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Must… keep… plates… spinning…

At the close of Gen Con last year in August, our Roaches had wandered off on their first adventure.

We had been thinking to possibly Kickstarter them; but instead we let them see a bit of the world. They would finally return several months later.

Blind Alley turned out to be a very interesting… blind alley. The game is totally functional, but a bit fussy and the back-stabbing hidden information mechanics were tough to swallow for some folks. If you didn’t trust your memory, you were doomed.

Which left us momentarily with a blank production slate. New designs began featuring fleas and poisonous food. There are good elements there, but they are not quite the scope/scale for a Kickstarter.

Near the end of the year there was another 18-card contest on The Game Crafter… we couldn’t resist. GalaxyTooSmall squeezed a 4X game into a very tiny box. 18-card games generally take about 3 to 4 weeks to do and then you have this cute little finished package. But there was no video… Most of the top entries have a reasonably good how-to-play video that helps to convey the intriguing aspects of a game. Some videos are really quite slick.

Gem Set Match, a bidding game, developed very quickly featuring triangular cards with three suits on each card. It’s actually an abstract set collecting game. But is it interesting…

Then there was the inspiration for another abstract: Omega Base. The parts/components need to be revised to something more cost efficient.

There are another couple early prototypes and a stack of other possibilities… Now there is a pile of games that need sell sheets and how-to-play videos.

    …The Roaches want to head back out into the world, and now they have improved and more engaging movement mechanics.
It would be foolish to try and stop them.

Gen Con 50 FEPH!

If the title of this post doesn’t make sense to you… I know it was a mystery to me a year ago.

FEPH (First Exposure Playtest Hall) is a place to test games in development while attending Gen Con in Indianapolis this summer. Take a moment from getting a signed copy of the latest great worker-placement game and help shape the future of some of the next great games.

Think Adventure Games, Ltd. will be making our first visit to Gen Con and demoing at the FEPH for good measure. If you have the wild idea of trying to find our games in that giant haystack of awesome cardboard products:

Thur 4PM    Time-Travelling-Cyber-Roaches
Fri    8PM     Blind Alley
Sat    Noon   Blind Alley
Sat  10PM    Time-Travelling-Cyber-Roaches

What? You haven’t heard of these games before?
It is the “First Exposure Hall” for a reason…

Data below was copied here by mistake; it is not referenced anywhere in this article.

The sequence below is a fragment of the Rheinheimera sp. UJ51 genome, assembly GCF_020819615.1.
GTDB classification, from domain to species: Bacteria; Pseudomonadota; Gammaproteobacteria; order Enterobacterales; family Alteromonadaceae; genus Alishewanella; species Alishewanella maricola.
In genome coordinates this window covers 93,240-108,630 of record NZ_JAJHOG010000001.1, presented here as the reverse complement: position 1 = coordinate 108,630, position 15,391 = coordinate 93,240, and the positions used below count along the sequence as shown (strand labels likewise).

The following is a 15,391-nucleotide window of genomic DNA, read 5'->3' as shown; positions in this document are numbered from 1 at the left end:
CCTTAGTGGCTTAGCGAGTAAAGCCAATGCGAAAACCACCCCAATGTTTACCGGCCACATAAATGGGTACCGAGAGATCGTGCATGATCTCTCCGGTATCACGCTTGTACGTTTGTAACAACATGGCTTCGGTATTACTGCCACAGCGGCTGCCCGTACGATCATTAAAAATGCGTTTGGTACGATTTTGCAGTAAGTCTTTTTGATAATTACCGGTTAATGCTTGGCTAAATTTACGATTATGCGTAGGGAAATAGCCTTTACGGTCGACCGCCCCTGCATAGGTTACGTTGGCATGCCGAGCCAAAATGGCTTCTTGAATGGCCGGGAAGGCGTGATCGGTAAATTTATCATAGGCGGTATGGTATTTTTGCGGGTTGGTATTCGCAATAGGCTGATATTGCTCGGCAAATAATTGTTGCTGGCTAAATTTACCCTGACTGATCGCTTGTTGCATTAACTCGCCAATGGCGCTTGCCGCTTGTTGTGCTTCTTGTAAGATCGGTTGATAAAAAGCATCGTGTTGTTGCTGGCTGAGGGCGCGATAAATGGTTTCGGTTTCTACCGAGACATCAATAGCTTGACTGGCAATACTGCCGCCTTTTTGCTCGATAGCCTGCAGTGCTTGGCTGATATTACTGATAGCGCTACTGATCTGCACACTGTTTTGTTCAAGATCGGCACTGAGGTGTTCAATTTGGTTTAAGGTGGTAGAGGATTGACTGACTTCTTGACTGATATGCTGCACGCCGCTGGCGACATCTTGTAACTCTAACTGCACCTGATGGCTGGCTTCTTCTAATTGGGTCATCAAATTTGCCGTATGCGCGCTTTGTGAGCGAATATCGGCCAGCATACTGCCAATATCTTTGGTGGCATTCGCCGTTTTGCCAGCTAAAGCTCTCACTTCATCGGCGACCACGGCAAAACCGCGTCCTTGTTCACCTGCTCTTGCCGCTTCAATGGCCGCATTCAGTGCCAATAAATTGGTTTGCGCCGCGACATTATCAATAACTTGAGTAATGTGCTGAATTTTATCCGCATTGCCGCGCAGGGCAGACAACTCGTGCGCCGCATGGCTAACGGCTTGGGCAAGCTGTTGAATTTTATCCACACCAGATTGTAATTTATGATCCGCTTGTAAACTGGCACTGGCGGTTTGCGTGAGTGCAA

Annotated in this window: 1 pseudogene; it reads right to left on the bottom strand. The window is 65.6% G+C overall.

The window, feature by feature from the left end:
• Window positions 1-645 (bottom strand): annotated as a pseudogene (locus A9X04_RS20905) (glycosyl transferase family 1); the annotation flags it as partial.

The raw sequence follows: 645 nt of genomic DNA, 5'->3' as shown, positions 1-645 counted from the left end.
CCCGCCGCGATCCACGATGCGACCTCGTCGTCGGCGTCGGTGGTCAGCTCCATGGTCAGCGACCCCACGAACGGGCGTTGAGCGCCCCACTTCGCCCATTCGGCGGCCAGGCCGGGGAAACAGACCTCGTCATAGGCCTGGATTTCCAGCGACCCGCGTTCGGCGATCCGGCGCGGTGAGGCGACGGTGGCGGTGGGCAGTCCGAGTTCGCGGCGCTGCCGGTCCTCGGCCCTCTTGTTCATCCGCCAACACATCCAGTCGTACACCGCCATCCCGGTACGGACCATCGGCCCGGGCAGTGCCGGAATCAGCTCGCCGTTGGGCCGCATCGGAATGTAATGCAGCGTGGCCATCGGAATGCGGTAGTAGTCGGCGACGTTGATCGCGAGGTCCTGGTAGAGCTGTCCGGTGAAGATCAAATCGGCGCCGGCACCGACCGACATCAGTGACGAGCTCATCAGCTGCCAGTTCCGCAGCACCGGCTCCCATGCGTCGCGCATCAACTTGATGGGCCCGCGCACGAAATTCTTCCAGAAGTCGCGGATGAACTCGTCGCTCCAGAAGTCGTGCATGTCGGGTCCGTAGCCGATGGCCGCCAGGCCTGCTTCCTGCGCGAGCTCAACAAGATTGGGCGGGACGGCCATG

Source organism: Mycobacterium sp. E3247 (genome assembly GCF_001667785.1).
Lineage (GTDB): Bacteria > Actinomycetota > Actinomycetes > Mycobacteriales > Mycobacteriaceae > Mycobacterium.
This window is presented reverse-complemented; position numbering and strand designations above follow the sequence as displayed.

Tranquility above; Churning below

Behind the scenes we are busy with several projects: Our first micro-deck game, Ka-Pow! Ha-Zow! is nearing first pass completion and two more games are entering playtest at various stages of development.

The micro-deck game began with a couple false starts. That seems typical for game development: two steps forward, one step back, one step to the side, then sleep on it for a few days, and finally take two steps forward and repeat the whole process a few more times. And don’t be surprised when you end up with a very different game.

Churning? We have a goal of doing some playtesting at GenCon this summer. We have our work cut out. We have our first prototypes cut out, too. Now we need to polish everything. Most importantly, we need to playtest and refine the rules.

If you haven’t already, please take a look at our progress on Ka-Pow! Ha-Zow!

Breakfast Surprise

The Hasbro Gaming Lab 2016 Fall Finalists got a really nice segment on Board Game Breakfast about 5.5 minutes in!  All five of the games, including Aardvark’s Runaway Railroad of course, were featured.

Thanks Suzanne!

http://www.dicetower.com/game-video/board-game-breakfast-missing-pieces

Hasbro happened…

“After reviewing hundreds of entries, we are thrilled to announce our top five finalists from our Fall 2016 challenge:”

Hasbro Gaming Lab Fall Competition

Something happened…

And now we have an Indiegogo campaign starting on January 12th for Aardvark’s Runaway Railroad.  We need to raise $6,000 for a limited print run of the game.  The primary challenge: We need to have a custom laser cut die created to chop out the pieces of the game.  I’ve gathered my first few cost estimates, and they were not as bad as I had expected.  Not cheap, but feasible.

I’m actually glad we are tackling this challenge now because I have another idea for a slightly more expensive game and I want to learn the tricks of this process before I attempt that game.  I also like the freedom of being able to make whatever die shape I might want to try.